MUSIC

Bad Penmanship: An Expert Analysis of Kanye West’s Handwriting

What can you glean from the 'Swish' tracklist? Kanye's obsessive

Jan 26, 2016 at 2:19 PM ET

On Monday, Kanye West posted a handwritten tracklist for his upcoming album, Swish, calling it “the best album of all time.” That’s an unsurprisingly bold statement from the “I Am A God” singer, but did the list reveal anything about his seventh studio album? For starters, Kanye fans will finally get the CD-quality version of “Wolves” they’ve been hoping for, but there is a hell of a lot more to be drawn by simply looking at Kanye’s handwriting. Vocativ talked to some handwriting experts to find out what.

Dr. Marc Seifer is the author of The Definitive Book Of Handwriting Analysisand he said the very first thing he noticed is the way “Swish” is over-written. “In other words, he wrote the letters out and then went back over much of the title to add more color and thickness to the writing,” Seifer told Vocativ. “All of this suggests a bit of an obsessive streak. The tendency to ‘overdo’ the letters suggests that when it comes to his art, Kayne has no qualms about going over the top, pressing every id button he can.”

Although Master of Graphology Sheila Kurtz of Graphology Consulting Group told Vocativ that the tracing of the letters “is probably just a quick and dirty way to add jazz up the word.” Realistically, there’s probably some truth in both. Kurtz said more broadly speaking that, the list reveals a “complicated personality,” and in fact, there’s more in his handwriting that reflects that idea. 

A complicated personality may come with conflicting aspects, best exemplified in the messy, almost illegible script that manages to stay within the lines.

“If we look down the pages, as Adam Brand mentions in his graphological analysis, Kayne has indeed written all his words within the lines,” Seifer said. “Considering that there is something unbridled about the primordial power of the heavy handed design of the letters, this tendency to “toe the line” is a counterbalance. This is a clear contradictory aspect to his nature. One part of him is  truly ‘wild and free’ and yet another part of him knows very well how to maintain discipline and curb his impulses in order to succeed.”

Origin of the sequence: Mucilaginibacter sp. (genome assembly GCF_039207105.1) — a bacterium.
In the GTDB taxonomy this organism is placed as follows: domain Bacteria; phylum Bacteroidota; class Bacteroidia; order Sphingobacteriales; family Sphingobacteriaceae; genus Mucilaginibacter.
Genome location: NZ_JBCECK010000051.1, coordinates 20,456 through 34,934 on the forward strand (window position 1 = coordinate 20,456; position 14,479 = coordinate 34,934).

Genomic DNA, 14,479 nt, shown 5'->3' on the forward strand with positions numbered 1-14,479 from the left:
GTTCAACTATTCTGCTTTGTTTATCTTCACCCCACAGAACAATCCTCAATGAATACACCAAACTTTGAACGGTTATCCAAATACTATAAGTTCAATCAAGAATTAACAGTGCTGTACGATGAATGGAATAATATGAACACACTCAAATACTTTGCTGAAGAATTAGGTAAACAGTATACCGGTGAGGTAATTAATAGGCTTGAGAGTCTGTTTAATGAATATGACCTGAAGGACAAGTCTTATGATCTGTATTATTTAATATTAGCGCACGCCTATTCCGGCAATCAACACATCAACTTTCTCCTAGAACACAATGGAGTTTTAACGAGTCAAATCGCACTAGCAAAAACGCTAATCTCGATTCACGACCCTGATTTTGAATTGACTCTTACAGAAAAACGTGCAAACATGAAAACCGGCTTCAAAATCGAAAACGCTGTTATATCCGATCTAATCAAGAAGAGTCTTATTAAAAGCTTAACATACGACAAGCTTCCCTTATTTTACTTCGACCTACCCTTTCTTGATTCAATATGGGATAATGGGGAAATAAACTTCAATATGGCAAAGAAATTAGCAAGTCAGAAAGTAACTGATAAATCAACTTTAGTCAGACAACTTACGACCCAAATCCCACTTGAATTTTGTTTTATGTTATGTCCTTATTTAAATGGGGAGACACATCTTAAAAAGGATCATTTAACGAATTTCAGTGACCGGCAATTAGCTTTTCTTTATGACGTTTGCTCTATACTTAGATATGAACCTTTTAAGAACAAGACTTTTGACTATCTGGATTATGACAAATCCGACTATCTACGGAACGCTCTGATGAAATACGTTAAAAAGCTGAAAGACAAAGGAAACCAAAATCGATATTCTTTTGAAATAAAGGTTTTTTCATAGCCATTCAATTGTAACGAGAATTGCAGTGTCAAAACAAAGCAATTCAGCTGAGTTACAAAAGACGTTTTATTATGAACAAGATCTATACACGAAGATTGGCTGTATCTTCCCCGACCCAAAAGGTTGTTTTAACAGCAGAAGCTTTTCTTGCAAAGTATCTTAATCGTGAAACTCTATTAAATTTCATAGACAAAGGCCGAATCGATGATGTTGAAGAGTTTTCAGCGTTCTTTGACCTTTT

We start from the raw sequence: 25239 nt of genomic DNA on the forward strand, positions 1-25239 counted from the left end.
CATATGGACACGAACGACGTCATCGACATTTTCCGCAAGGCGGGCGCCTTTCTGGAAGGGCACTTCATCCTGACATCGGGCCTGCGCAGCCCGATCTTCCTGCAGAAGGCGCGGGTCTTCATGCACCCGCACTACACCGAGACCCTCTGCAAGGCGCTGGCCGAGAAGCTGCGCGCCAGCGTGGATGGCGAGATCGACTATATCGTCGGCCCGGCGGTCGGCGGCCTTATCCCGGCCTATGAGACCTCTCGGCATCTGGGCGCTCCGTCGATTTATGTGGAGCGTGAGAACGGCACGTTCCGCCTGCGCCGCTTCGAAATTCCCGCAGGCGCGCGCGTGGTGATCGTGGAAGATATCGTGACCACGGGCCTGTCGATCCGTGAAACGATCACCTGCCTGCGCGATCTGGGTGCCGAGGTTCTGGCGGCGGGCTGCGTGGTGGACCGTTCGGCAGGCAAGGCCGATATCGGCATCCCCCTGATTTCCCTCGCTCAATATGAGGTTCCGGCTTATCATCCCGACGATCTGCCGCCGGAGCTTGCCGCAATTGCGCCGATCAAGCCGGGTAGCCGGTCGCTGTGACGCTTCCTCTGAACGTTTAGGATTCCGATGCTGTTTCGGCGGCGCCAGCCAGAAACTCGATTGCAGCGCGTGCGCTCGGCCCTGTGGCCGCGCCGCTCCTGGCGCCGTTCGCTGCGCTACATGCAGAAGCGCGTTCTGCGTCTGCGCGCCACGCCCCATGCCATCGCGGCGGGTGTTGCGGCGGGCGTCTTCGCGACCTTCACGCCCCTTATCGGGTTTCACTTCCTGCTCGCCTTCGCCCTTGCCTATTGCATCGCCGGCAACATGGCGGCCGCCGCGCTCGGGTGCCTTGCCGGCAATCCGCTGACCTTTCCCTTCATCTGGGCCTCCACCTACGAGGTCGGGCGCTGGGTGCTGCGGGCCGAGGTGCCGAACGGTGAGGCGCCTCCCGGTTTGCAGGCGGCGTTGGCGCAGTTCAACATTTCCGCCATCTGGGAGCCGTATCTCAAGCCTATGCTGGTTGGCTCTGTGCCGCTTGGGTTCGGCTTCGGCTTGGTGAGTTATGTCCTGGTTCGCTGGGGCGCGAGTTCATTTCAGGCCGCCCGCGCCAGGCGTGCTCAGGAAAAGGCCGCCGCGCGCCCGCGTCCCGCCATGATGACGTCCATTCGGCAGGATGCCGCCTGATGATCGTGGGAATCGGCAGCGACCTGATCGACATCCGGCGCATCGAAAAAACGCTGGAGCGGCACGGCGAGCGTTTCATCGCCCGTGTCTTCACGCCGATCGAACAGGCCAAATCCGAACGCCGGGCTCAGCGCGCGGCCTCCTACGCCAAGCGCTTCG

But finding this one short list to be “fairly banal,” Kurtz compared it to Kanye’s handwritten lyrics for “Only One,” a song he dedicated to his young daughter.

“The lyrics script is neat, clean, clear, concentrated, every detail attended to, [like the] handwriting of a person, like Thomas Jefferson, who was best in company while dining alone,” she observed. “The traits of intuition, practical goals, tenaciousness, and sharp analysis are also evident.”

That strict attention to detail made itself evident a few weeks back when Kanye shared “Real Friends,” a single off Swish and the first song to come out of his G.O.O.D. Fridays reboot. The first version he released was not up to Kanye standards.

He said it had a “slight distortion.” The distortion may or may not have been detectable to your ears, but the glitch was extremely evident to the apparent to the ears of the artist, who asked people to delete the old version, and use the one he tweaked ever so slightly.

We can take the observations Seifer and Kurtz have made a step further and not-so-wildly speculate. This attention to detail and exacting personality is probably the reason the album, which was originally promised for 2015, isn’t out yet. It’s probably why it’s now named Swish, rather than its original name, So Help Me God, too.

Seifer added, “although there is no signature herein, the capital letter “I” also represents the self. This capital I can be seen in such words as “Nina,” “Parties” and “In.” This capital I is made in a variety of ways which suggests a versatile self-image. The restriction of this unbridled spirit can be seen in such letters as the overly narrow letter G in the word ‘strength.'”

He continued: “This is a fellow who generates great power. He tempers his spontaneity in a variety of ways. The printing alone with segmented letters as seen in the word “Nina” gives Kayne a certain distance from his audience and also suggests some alienation from his parents during his upbringing. However, this is counterbalanced by other sections which are connected such as in the word “real” at the bottom of the tracklist. Kayne understands what it means to be isolated, and he also knows the power of what it means to connect. He is riding an incredible wave of energy and creativity. He has self confidence as seen in the very boldness of the writing and he demands to be his own man.”

Of course, it’s necessary to take this all with a grain of salt. Kanye’s handwriting shows that everything he does is very deliberate. So maybe all these conclusions are just what the “Power” singer wants you to think.